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News roundup: Tutors needed, our hot housing market, new rules on waste, scholarship workshop, tree manual

Phinney Ridge ranked as the 28th most competitive neighborhood in the housing market this year, according to Redfin, with almost half of all homes sold for above asking price. Redfin’s data shows that 141 homes sold in Phinney with a median sale price of $553,500 (10.2 percent higher than 2013). The average number of days on the market was seven; 30.1 percent were all-cash offers. Other Seattle-area neighborhoods in the rankings: Ravenna (#9), Wallingford (#15), Seward Park (#19), Education Hill in Redmond (#21) and Ballard (#26).

The City of Seattle is reminding everyone that new food waste requirements begin in the new year. Trash collectors will now scan your garbage cans to make sure you’re not throwing compostable food waste or napkins in the trash.

Organics – food, paper napkins, cardboard pizza boxes, leaves and grass – make up the largest component of Seattle’s waste. SPU estimates that 30 percent of the 317, 258 tons of trash that was disposed in the landfill in 2013 was compostable.

Seattle began biweekly curbside residential vegetative food waste collection in 2005. In 2009, Seattle required all residents to participate in food waste collection or backyard composting, and started collecting food and yard waste every week, including meat, fish and dairy. SPU estimates that businesses and residents have diverted nearly 400,000 tons of food from the landfill since 2005.

Today, more than 300,000 single-family, multi-family and commercial properties participate in food and yard waste collection. Seattleites divert more than 125,000 tons of food and yard waste from the landfill each year. In 2013, Seattle’s diverted 56.2 percent of its waste – 407,125 tons – from the landfill via recycling and composting.

The Seattle Public Library is holding a scholarship workshop for high school seniors at the Central Library downtown on Jan. 10-11. The workshop is for college-bound high school seniors who want to complete a Gates Millennium Scholarship application.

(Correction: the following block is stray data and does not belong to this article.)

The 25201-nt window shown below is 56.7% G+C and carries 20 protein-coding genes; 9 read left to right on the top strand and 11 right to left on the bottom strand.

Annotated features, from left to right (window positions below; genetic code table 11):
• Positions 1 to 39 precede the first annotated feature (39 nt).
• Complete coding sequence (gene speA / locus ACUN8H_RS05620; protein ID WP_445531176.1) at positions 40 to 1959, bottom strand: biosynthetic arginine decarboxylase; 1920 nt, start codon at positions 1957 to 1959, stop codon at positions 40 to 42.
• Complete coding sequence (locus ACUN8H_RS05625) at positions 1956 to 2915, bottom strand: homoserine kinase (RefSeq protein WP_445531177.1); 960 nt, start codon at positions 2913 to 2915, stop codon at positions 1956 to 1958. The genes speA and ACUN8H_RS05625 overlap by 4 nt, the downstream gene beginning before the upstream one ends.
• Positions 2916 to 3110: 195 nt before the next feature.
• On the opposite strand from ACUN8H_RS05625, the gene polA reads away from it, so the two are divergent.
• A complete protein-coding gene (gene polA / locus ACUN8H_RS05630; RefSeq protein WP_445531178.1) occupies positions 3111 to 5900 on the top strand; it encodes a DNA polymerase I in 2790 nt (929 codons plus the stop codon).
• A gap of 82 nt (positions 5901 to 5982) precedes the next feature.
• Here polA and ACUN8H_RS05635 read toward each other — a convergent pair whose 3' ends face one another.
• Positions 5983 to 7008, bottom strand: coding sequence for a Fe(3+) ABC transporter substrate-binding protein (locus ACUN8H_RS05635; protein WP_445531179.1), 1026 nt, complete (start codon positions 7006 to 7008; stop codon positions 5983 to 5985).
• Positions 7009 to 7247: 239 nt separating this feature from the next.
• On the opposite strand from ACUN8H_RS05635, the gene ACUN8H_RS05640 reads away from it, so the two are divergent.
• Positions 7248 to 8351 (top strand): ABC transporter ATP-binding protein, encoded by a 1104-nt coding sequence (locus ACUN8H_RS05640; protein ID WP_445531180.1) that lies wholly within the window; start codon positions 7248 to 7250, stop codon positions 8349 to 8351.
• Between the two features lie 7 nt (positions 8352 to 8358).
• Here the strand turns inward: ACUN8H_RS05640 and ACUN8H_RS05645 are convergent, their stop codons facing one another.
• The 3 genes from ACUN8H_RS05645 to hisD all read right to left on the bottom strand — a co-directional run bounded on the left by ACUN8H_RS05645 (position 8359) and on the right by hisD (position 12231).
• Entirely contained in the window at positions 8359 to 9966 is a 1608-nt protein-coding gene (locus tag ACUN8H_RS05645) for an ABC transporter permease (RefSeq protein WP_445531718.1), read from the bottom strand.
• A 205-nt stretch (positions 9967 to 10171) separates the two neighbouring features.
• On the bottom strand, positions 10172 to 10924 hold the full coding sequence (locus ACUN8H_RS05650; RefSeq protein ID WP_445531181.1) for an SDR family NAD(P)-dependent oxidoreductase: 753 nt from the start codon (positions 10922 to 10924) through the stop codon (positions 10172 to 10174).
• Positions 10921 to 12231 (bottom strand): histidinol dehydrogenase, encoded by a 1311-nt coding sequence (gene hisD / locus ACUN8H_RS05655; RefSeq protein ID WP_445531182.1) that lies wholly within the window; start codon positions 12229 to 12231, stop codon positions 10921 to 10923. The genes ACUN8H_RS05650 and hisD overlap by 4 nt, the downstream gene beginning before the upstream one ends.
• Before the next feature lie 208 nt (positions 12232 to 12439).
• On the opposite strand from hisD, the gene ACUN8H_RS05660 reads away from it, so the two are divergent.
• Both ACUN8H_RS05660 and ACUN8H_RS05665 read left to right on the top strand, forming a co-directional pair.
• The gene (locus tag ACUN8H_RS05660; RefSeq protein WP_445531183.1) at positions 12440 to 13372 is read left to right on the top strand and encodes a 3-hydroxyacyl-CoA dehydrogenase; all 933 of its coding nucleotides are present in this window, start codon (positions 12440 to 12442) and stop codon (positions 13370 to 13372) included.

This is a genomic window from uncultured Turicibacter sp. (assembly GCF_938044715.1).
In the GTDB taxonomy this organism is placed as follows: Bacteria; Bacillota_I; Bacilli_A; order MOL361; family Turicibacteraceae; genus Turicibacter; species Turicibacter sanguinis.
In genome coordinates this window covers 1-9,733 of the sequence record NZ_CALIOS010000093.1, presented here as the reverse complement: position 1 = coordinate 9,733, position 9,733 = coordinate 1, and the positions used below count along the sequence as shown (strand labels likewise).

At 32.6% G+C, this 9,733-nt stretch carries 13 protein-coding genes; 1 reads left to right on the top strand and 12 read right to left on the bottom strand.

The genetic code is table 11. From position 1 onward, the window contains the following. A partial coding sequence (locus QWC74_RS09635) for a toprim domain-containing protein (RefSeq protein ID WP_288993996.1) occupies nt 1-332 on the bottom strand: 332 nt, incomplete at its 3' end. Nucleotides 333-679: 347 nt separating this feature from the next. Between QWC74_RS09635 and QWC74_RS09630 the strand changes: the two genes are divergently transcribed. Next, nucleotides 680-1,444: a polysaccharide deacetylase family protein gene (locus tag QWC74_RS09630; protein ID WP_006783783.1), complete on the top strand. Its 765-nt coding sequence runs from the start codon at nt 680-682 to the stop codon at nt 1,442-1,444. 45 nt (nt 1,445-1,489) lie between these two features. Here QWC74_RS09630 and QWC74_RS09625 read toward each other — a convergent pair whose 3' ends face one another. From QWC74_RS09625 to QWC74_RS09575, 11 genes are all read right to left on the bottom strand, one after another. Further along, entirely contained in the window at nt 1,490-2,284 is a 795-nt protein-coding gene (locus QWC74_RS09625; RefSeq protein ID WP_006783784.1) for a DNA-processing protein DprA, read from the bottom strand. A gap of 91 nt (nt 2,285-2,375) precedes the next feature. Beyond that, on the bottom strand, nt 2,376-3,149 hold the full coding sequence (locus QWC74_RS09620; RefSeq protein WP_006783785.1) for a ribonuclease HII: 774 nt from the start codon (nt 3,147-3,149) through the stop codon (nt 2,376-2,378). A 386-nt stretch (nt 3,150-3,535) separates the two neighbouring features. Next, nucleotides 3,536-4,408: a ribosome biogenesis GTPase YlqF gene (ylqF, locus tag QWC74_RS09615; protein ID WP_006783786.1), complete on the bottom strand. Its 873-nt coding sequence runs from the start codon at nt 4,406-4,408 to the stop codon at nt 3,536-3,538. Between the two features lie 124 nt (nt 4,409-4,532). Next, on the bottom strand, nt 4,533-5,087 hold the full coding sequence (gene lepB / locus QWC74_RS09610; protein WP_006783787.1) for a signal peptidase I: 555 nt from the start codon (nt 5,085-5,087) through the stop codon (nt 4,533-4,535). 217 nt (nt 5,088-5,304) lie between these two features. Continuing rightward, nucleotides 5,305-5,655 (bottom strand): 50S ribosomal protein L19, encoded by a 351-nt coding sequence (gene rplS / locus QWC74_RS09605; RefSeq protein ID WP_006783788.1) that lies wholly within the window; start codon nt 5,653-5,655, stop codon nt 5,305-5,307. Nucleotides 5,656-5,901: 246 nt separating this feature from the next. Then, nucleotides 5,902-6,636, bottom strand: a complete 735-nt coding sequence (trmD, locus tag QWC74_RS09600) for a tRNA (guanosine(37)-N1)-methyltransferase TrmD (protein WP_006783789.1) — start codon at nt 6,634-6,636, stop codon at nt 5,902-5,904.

Help will be offered by the Scholarship Junkies team, Gates Scholars and Gates alumni at The Seattle Public Library, Central Library, 1000 Fourth Ave., Level 4, Washington Mutual Foundation Meeting Room 1. Registration is required at http://scholarshipjunkies.org/gms. The registration page outlines eligibility for the GMS. Times and dates for scholarship help are as follows.

  • 11 a.m. to 4 p.m. Saturday, Jan. 10
  • Noon to 5 p.m. Sunday, Jan. 11

Students may sign up for one or both sessions. Before the workshop, attendees should save any files for their scholarship application via Dropbox, or email their files to themselves, so that the files are easily accessible. Scholarship applications will be due online by 8:59 p.m. on Wednesday, Jan. 14.

Seattle Department of Transportation has a new Street Tree Manual, which provides a detailed, one-stop tree care reference for residents, developers, contractors and tree service providers.

It explains the requirements and standards established by the 2013 Street Tree Ordinance, which was updated for the first time in 50 years.

Though it focuses on trees in the public right of way, the new manual is an overall guide on tree care and vegetation management. In it are specifics on city permitting, prohibited acts, pruning, planting, removal and protection during construction.

The updated Street Tree Ordinance (Seattle Municipal Code 15.43) requires that tree service providers working on trees in the right of way be registered with the city, and be familiar with its requirements and tree care standards. The new manual helps ensure that familiarity, while educating Seattleites on ways to preserve and build lush green neighborhoods. Future plans for the manual include translation into additional languages and neighborhood outreach.

The City of Seattle owns nearly 40,000 street trees and maintains them with two full time street tree crews. Property owners are responsible for maintaining any street trees in the public right of way adjacent to their property, unless identified as City-maintained, and the trees on their own property which impact public space.

For more information visit www.seattle.gov/transportation/forestry.htm or call 684-TREE.

The nonprofit Invest in Youth is looking for more tutors to provide free tutoring at Seattle schools, including Daniel Bagley Elementary by Green Lake. Tutoring sessions are from 3:50-4:50 p.m. on Wednesdays.

Participating in Invest in Youth requires a tutoring commitment of one hour per week (with several holidays) for the remainder of the school year. Upon joining the program, you will be paired with an elementary school student in 3rd through 5th grade and work with that same student for the rest of the school year, getting to know his/her strengths and weaknesses while tracking his/her progress from week to week. It is an extremely rewarding experience for both students and their tutors!

To learn more or to sign up to be a tutor, please visit: http://www.investinyouth.org/become-a-tutor/ or contact Alison Allen at: aallen@investinyouth.org.

Not able to commit to tutoring every week? We are always looking for substitute tutors to help us out!